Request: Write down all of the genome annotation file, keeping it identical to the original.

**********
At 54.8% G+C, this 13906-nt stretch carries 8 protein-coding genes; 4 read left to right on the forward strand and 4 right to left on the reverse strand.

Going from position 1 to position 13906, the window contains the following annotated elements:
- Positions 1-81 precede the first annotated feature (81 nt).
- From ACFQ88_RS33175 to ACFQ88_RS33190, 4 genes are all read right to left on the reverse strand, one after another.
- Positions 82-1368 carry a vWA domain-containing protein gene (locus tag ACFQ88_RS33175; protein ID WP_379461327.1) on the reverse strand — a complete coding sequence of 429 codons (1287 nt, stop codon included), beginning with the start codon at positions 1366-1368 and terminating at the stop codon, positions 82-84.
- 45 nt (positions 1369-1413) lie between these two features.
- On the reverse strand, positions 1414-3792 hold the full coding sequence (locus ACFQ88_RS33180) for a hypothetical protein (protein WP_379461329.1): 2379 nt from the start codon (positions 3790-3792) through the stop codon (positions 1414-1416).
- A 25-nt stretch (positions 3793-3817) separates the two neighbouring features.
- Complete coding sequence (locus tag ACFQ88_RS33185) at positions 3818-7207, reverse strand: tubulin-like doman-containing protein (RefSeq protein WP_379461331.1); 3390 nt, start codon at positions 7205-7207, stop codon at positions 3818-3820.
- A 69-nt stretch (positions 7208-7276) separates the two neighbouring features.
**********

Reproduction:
At 54.8% G+C, this 13906-nt stretch carries 8 protein-coding genes; 4 read left to right on the forward strand and 4 right to left on the reverse strand.

Going from position 1 to position 13906, the window contains the following annotated elements:
- Positions 1-81 precede the first annotated feature (81 nt).
- From ACFQ88_RS33175 to ACFQ88_RS33190, 4 genes are all read right to left on the reverse strand, one after another.
- Positions 82-1368 carry a vWA domain-containing protein gene (locus tag ACFQ88_RS33175; protein ID WP_379461327.1) on the reverse strand — a complete coding sequence of 429 codons (1287 nt, stop codon included), beginning with the start codon at positions 1366-1368 and terminating at the stop codon, positions 82-84.
- 45 nt (positions 1369-1413) lie between these two features.
- On the reverse strand, positions 1414-3792 hold the full coding sequence (locus ACFQ88_RS33180) for a hypothetical protein (protein WP_379461329.1): 2379 nt from the start codon (positions 3790-3792) through the stop codon (positions 1414-1416).
- A 25-nt stretch (positions 3793-3817) separates the two neighbouring features.
- Complete coding sequence (locus tag ACFQ88_RS33185) at positions 3818-7207, reverse strand: tubulin-like doman-containing protein (RefSeq protein WP_379461331.1); 3390 nt, start codon at positions 7205-7207, stop codon at positions 3818-3820.
- A 69-nt stretch (positions 7208-7276) separates the two neighbouring features.